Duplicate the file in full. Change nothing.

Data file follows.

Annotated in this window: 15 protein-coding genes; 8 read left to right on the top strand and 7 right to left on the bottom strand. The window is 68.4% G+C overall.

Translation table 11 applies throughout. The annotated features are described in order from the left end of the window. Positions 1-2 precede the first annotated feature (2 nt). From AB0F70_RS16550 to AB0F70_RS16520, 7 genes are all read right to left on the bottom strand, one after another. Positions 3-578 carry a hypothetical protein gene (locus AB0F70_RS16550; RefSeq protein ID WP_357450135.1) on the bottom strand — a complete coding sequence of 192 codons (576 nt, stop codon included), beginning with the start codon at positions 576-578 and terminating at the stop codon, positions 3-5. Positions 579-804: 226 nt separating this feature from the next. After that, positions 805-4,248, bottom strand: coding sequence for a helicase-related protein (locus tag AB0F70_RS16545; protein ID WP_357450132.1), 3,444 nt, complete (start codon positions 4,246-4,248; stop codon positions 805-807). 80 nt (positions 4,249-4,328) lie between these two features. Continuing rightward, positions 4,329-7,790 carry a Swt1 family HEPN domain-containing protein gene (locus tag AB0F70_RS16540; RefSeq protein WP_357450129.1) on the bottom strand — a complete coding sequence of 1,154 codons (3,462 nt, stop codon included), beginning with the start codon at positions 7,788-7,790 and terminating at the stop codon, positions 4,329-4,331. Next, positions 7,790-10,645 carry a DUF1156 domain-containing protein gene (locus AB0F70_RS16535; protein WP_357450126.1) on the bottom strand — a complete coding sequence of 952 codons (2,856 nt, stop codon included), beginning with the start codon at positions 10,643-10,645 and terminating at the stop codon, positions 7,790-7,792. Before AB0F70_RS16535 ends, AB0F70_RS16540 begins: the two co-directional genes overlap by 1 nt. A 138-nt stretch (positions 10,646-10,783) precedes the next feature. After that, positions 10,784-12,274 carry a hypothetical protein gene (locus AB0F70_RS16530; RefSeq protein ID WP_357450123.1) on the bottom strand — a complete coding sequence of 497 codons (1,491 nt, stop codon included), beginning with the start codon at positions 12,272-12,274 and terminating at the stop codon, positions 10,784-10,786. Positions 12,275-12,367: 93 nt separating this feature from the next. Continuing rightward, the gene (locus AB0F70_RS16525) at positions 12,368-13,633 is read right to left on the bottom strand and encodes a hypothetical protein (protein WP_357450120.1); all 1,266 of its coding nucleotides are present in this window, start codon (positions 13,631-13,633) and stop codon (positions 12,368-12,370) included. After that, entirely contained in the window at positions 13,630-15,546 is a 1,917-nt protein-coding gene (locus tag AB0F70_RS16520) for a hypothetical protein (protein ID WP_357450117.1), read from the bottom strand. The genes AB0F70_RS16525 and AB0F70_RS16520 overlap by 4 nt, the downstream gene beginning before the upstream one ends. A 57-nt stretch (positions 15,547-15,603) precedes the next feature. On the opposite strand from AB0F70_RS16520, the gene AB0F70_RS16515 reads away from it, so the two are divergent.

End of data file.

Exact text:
Annotated in this window: 15 protein-coding genes; 8 read left to right on the top strand and 7 right to left on the bottom strand. The window is 68.4% G+C overall.

Translation table 11 applies throughout. The annotated features are described in order from the left end of the window. Positions 1-2 precede the first annotated feature (2 nt). From AB0F70_RS16550 to AB0F70_RS16520, 7 genes are all read right to left on the bottom strand, one after another. Positions 3-578 carry a hypothetical protein gene (locus AB0F70_RS16550; RefSeq protein ID WP_357450135.1) on the bottom strand — a complete coding sequence of 192 codons (576 nt, stop codon included), beginning with the start codon at positions 576-578 and terminating at the stop codon, positions 3-5. Positions 579-804: 226 nt separating this feature from the next. After that, positions 805-4,248, bottom strand: coding sequence for a helicase-related protein (locus tag AB0F70_RS16545; protein ID WP_357450132.1), 3,444 nt, complete (start codon positions 4,246-4,248; stop codon positions 805-807). 80 nt (positions 4,249-4,328) lie between these two features. Continuing rightward, positions 4,329-7,790 carry a Swt1 family HEPN domain-containing protein gene (locus tag AB0F70_RS16540; RefSeq protein WP_357450129.1) on the bottom strand — a complete coding sequence of 1,154 codons (3,462 nt, stop codon included), beginning with the start codon at positions 7,788-7,790 and terminating at the stop codon, positions 4,329-4,331. Next, positions 7,790-10,645 carry a DUF1156 domain-containing protein gene (locus AB0F70_RS16535; protein WP_357450126.1) on the bottom strand — a complete coding sequence of 952 codons (2,856 nt, stop codon included), beginning with the start codon at positions 10,643-10,645 and terminating at the stop codon, positions 7,790-7,792. Before AB0F70_RS16535 ends, AB0F70_RS16540 begins: the two co-directional genes overlap by 1 nt. A 138-nt stretch (positions 10,646-10,783) precedes the next feature. After that, positions 10,784-12,274 carry a hypothetical protein gene (locus AB0F70_RS16530; RefSeq protein ID WP_357450123.1) on the bottom strand — a complete coding sequence of 497 codons (1,491 nt, stop codon included), beginning with the start codon at positions 12,272-12,274 and terminating at the stop codon, positions 10,784-10,786. Positions 12,275-12,367: 93 nt separating this feature from the next. Continuing rightward, the gene (locus AB0F70_RS16525) at positions 12,368-13,633 is read right to left on the bottom strand and encodes a hypothetical protein (protein WP_357450120.1); all 1,266 of its coding nucleotides are present in this window, start codon (positions 13,631-13,633) and stop codon (positions 12,368-12,370) included. After that, entirely contained in the window at positions 13,630-15,546 is a 1,917-nt protein-coding gene (locus tag AB0F70_RS16520) for a hypothetical protein (protein ID WP_357450117.1), read from the bottom strand. The genes AB0F70_RS16525 and AB0F70_RS16520 overlap by 4 nt, the downstream gene beginning before the upstream one ends. A 57-nt stretch (positions 15,547-15,603) precedes the next feature. On the opposite strand from AB0F70_RS16520, the gene AB0F70_RS16515 reads away from it, so the two are divergent.